How to Write a Board Report That Delights Your Board

Before moving forward, board members have many responsibilities and a lot of information to learn and understand. However, often because of incompetent reporting by the CEO, the rest of the board is left with a bunch more questions after reading the document. No one would want to read ten pages of text and still be puzzled about this or that. To prevent your board from ever having to deal with a situation like this, the CEO should improve their reporting skills, and it’s doable. You have to follow some key principles.

Make sure you get the structure of the meeting right

Board members often think that their main job is to understand what’s happening, and the CEO must educate them on that. Directors should know that their main goal is to ensure their company is moving toward its goals, and a properly structured agenda should help them do that. The agenda is a fundamental element of every board meeting. It should outline the basic outline of the meeting, what topics the board members should explore, and in what order, as well as supporting documents. The CEO report is the concluding supporting document of the meeting, which should spell out the main business content, from which the reader could extract useful information to make the right decisions. So, the purpose of the CEO report is to provide an organized context, while the agenda and other supporting files offer details for decision making.

Highlight clear goals and perceptions of issues at the management level

For the CEO to produce a report that is truly valuable to others, the board must identify the key goals and outcomes that lead your company to success. Once you can articulate these aspects, it will be easier for the CEO to understand what information they should include in the report. It also ensures that your CEO’s message is future-oriented rather than history-oriented, meaning what has already happened. This way, the board can better support the board’s governance because they will be building on future goals rather than on the past, which only inhibits productivity and decision-making.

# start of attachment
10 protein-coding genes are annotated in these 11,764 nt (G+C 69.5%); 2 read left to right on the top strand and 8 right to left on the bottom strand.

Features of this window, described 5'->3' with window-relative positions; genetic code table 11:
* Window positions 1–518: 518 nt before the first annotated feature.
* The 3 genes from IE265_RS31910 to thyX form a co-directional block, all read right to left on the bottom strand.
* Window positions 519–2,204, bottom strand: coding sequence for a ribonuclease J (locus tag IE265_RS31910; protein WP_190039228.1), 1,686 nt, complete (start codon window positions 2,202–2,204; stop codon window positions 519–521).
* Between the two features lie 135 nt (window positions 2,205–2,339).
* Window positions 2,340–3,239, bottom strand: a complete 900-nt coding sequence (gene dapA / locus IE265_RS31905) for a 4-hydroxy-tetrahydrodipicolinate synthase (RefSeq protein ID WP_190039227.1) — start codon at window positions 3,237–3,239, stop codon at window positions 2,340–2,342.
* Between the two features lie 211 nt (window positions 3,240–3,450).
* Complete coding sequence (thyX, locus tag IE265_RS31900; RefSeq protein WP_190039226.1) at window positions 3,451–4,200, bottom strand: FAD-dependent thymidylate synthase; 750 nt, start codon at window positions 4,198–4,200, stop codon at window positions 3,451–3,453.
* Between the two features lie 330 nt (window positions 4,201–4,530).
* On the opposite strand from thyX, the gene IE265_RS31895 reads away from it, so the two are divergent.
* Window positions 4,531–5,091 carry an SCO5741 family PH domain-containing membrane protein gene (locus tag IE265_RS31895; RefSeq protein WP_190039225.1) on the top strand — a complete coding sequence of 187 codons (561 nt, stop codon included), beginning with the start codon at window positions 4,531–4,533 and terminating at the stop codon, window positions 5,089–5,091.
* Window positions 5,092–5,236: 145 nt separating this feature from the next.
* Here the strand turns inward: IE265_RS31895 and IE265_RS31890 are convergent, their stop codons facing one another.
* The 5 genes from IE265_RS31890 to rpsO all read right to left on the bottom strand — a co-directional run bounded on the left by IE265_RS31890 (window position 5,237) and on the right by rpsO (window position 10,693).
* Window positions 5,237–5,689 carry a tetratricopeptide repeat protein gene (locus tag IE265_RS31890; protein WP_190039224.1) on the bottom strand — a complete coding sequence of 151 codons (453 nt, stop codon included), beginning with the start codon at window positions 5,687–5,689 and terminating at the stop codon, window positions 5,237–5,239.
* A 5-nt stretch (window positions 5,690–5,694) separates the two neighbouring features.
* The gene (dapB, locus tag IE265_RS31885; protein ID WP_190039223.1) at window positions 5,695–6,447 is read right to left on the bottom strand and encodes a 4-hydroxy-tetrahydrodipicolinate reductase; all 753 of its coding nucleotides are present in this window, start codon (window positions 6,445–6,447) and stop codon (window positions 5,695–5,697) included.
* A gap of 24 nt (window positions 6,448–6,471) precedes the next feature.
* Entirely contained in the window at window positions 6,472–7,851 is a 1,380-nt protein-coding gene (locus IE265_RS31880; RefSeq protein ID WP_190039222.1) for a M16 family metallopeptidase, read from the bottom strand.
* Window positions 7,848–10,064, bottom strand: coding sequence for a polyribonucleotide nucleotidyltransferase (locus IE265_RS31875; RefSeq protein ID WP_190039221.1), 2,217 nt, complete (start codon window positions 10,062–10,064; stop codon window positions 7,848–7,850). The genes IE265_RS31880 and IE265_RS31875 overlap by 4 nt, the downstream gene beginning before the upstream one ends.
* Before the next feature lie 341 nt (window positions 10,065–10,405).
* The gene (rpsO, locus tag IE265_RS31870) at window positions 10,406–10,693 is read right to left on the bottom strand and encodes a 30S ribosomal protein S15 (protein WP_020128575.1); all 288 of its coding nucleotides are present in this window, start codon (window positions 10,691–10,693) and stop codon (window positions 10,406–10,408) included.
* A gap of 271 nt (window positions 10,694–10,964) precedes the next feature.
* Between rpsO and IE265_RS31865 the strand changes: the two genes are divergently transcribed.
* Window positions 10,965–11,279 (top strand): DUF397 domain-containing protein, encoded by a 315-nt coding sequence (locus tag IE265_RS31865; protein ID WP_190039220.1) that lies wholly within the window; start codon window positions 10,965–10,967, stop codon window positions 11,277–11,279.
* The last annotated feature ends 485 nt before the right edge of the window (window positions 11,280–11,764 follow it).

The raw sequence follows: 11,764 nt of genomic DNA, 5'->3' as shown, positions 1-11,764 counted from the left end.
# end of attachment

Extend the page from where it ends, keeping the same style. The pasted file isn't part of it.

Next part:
Develop a structure for the CEO’s report

When the CEO and the rest of the board have done what is known as “preliminary work,” the CEO should begin to develop a robust report structure that ensures the information is more easily understood. In a perfectly structured report, the first two pages are enough for board members to understand the reality of the situation. Below we will highlight a template for a piece of quality information from the CEO:

  • Key metrics, such as production, customer, and financial
  • Main topics of discussion and decisions of the upcoming meeting should correlate with the agenda
  • Main issues of concern to the CEO
  • Results achieved and successes of the company
  • The CEO’s resume, which should not drag on for more than a few sentences
  • Additional metrics

If your organization’s board succeeds in implementing these principles, you’ll see an immediate improvement in board preparation before the meeting. As a result, your arrangements are guaranteed to become more productive, and the relationship between the CEO and the board will become more harmonious and balanced.

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